First, the animals were anesthetized with medetomidine (0.15 mL/kg, intramuscular) and ketamine hydrochloride (0.35 mL/kg, intramuscular), and the fur was removed (teichoic acid) to generate adequate skin exposure. Then antiseptic cleaning was performed using 70% ethanol and chlorhexidine. The animals were additionally anesthetized with a local injection of 1% lidocaine-adrenaline.
To access the bone surface, a 3-cm incision was made on the interior side of the tibia. The implants were set following a surgical guide, and drilling was performed following the manufacturer's recommendations. There was a 7-mm distance between the centers of the implants. During drilling, the housing area was abundantly irrigated with room temperature saline solution. The drilling speed was 800 rpm, and the torque was 20 N. After this preparation, the implants were inserted according to the sequence indicated in the envelope assigned to each animal (Figure 3). Finally, the surgical site was sutured with Vicryl 4/0 in the muscular and subcutaneous planes, and the surgical site was disinfected.
Fentanyl patches were applied on the inside of the ear as a slow-liberating analgesic and were changed daily. Each day, the wounds were washed, and the animals were given antibiotics (60 000 IU/kg daily). Healing occurred with no incidents. For 8 weeks, the animals were kept in the animal experimental facilities and given a standard diet.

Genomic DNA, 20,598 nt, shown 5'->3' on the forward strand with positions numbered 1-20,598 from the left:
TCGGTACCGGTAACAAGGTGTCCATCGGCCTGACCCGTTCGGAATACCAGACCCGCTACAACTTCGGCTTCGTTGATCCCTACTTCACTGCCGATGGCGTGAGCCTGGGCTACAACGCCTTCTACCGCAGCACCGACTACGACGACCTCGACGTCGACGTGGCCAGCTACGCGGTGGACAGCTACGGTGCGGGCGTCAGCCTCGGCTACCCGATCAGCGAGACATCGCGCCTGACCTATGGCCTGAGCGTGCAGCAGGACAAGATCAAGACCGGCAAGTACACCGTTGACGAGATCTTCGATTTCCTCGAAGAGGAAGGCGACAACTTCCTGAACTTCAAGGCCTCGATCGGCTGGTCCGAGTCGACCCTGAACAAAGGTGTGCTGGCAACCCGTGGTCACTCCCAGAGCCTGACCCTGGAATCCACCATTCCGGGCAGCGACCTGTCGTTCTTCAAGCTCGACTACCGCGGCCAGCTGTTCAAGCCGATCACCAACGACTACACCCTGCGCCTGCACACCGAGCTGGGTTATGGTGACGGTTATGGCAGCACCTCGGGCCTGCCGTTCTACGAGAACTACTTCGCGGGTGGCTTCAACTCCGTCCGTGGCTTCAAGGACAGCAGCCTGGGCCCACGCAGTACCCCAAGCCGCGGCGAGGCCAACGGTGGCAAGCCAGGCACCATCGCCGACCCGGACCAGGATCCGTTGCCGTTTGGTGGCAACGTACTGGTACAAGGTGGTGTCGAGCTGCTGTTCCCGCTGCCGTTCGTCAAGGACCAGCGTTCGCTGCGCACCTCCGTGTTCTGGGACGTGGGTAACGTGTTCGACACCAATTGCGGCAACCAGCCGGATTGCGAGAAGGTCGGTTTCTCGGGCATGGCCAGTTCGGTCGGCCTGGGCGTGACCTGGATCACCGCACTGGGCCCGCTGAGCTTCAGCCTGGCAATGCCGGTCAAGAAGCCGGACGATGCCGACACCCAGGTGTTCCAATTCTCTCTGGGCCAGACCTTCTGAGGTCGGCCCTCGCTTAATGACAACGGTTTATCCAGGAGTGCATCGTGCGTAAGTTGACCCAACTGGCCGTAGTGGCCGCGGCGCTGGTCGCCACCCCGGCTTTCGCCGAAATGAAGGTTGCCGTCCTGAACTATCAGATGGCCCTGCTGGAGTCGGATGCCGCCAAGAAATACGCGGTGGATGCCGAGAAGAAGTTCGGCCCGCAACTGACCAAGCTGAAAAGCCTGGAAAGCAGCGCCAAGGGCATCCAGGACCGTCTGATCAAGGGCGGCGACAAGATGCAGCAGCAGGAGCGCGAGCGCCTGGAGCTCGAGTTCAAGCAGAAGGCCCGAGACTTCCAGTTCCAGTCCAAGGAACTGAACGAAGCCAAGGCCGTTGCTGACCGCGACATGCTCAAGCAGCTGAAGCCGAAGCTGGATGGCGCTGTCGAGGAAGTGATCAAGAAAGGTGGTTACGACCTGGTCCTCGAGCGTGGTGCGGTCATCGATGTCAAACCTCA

At 8 weeks after surgery, the animals were sacrificed with an overdose of pentobarbital sodium with ketamine-xylazine. The tibias were retrieved by sharp dissection. An electrical saw was used to obtain sections that included the implants. Then the implants were dehydrated by sequential passes of 70% ethanol, pure ethanol, and xylol every 24 hours. Next, they were placed for 5 days into methyl methacrylate and then for 5 days in poly(methyl methacrylate) 5 g/100 mL. Finally, we added benzoyl peroxide (1 g/100 mL), and the samples were left to polymerize at room temperature for several days.
The polymerized samples were sectioned using a diamond disc mounted on a precision cutter (Accutom-5; Struers, Inc, Cleveland, Ohio), and these preparations were ground down and polished (LaboPol 21; Struers). Upon exposing the middle part of the implant, the preparation was polished again using diamond pastes of decreasing grain size. The sections were dyed with toluidine blue (0.1 M in sodium phosphate, pH 3.5) for 30 minutes at 55°C. The preparations were digitalized with a bright-field Leica DM4000 B microscope and photographed using a 10× lens and a DFC420 camera. The BIC was measured using the image program ImageJ 1.48 (ImageJ, National Institutes of Health, htttp://omagej.nih.gov/ij) (Figure 2). The evaluator was blinded to whether a sample belonged to the test or control condition.